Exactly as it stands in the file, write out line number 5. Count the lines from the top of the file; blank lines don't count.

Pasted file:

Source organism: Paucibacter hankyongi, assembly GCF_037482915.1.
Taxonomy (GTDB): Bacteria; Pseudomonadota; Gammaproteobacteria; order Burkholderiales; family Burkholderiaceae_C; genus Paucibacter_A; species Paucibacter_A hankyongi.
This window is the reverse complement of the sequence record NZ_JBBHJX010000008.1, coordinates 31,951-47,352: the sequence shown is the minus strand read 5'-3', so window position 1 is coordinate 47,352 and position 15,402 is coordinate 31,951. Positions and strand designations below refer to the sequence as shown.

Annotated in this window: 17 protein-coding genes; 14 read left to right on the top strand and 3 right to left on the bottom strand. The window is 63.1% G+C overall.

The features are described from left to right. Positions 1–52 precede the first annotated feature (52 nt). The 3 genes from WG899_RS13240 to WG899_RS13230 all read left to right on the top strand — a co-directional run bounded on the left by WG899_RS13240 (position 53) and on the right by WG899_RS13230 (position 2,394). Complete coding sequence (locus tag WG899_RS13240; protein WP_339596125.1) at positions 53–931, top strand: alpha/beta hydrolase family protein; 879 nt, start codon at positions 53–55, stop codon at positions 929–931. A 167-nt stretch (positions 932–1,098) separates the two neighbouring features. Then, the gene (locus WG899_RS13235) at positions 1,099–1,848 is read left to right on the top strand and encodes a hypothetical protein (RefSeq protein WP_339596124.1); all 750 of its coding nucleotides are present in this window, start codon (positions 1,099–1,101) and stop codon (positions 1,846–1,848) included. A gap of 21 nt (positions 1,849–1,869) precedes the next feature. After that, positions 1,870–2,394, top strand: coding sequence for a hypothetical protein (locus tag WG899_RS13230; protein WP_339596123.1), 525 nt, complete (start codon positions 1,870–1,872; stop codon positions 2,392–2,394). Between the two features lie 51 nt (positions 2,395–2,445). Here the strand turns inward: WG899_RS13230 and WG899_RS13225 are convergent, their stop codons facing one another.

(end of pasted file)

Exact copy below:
The features are described from left to right. Positions 1–52 precede the first annotated feature (52 nt). The 3 genes from WG899_RS13240 to WG899_RS13230 all read left to right on the top strand — a co-directional run bounded on the left by WG899_RS13240 (position 53) and on the right by WG899_RS13230 (position 2,394). Complete coding sequence (locus tag WG899_RS13240; protein WP_339596125.1) at positions 53–931, top strand: alpha/beta hydrolase family protein; 879 nt, start codon at positions 53–55, stop codon at positions 929–931. A 167-nt stretch (positions 932–1,098) separates the two neighbouring features. Then, the gene (locus WG899_RS13235) at positions 1,099–1,848 is read left to right on the top strand and encodes a hypothetical protein (RefSeq protein WP_339596124.1); all 750 of its coding nucleotides are present in this window, start codon (positions 1,099–1,101) and stop codon (positions 1,846–1,848) included. A gap of 21 nt (positions 1,849–1,869) precedes the next feature. After that, positions 1,870–2,394, top strand: coding sequence for a hypothetical protein (locus tag WG899_RS13230; protein WP_339596123.1), 525 nt, complete (start codon positions 1,870–1,872; stop codon positions 2,392–2,394). Between the two features lie 51 nt (positions 2,395–2,445). Here the strand turns inward: WG899_RS13230 and WG899_RS13225 are convergent, their stop codons facing one another.